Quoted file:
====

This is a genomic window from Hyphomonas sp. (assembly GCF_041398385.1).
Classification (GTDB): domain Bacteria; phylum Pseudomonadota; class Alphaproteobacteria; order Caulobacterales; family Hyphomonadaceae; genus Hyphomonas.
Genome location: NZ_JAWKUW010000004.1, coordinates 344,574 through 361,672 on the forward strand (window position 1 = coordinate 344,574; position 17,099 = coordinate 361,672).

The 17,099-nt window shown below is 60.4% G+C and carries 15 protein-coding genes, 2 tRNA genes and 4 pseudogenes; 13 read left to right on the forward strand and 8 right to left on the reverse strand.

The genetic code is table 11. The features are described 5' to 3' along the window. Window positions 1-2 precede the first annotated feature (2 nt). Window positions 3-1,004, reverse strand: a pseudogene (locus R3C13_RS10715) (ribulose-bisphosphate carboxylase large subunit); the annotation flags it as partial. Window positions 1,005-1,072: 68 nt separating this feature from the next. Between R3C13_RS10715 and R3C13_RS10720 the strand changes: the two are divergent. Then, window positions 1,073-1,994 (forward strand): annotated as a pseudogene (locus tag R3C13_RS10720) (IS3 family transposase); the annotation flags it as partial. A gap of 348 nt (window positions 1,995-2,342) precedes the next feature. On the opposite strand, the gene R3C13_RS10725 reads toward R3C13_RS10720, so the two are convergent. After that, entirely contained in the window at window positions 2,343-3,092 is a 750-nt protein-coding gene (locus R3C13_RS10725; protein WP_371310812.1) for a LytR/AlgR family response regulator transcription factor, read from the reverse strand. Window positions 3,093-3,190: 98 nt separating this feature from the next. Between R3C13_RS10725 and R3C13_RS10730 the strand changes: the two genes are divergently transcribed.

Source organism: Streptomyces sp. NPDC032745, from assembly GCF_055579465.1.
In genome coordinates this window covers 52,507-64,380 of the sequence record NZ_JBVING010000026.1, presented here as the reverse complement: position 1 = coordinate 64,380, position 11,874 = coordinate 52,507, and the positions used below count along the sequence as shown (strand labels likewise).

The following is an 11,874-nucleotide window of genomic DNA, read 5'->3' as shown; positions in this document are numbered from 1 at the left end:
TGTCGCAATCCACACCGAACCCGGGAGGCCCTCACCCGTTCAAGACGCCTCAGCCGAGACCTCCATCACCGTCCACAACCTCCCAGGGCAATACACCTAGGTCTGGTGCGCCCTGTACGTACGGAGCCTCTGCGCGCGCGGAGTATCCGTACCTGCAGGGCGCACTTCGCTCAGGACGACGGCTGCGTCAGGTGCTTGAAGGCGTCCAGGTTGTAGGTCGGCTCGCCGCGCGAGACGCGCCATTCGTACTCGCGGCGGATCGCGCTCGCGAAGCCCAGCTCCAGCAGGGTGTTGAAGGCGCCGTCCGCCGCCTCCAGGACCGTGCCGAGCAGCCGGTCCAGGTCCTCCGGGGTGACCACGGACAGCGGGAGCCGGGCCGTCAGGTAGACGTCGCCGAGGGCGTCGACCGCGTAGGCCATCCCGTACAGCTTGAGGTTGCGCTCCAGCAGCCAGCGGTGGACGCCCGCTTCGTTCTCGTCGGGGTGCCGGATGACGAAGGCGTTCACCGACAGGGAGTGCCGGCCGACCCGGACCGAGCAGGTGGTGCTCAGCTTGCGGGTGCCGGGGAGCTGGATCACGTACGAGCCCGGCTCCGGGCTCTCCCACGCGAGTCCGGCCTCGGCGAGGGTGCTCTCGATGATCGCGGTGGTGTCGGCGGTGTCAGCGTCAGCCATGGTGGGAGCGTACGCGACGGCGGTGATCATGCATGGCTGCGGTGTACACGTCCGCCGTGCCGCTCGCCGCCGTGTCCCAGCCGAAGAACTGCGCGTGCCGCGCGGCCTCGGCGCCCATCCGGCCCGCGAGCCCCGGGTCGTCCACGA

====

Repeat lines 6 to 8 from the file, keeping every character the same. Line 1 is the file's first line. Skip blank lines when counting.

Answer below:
Source organism: Streptomyces sp. NPDC032745, from assembly GCF_055579465.1.
In genome coordinates this window covers 52,507-64,380 of the sequence record NZ_JBVING010000026.1, presented here as the reverse complement: position 1 = coordinate 64,380, position 11,874 = coordinate 52,507, and the positions used below count along the sequence as shown (strand labels likewise).

The following is an 11,874-nucleotide window of genomic DNA, read 5'->3' as shown; positions in this document are numbered from 1 at the left end: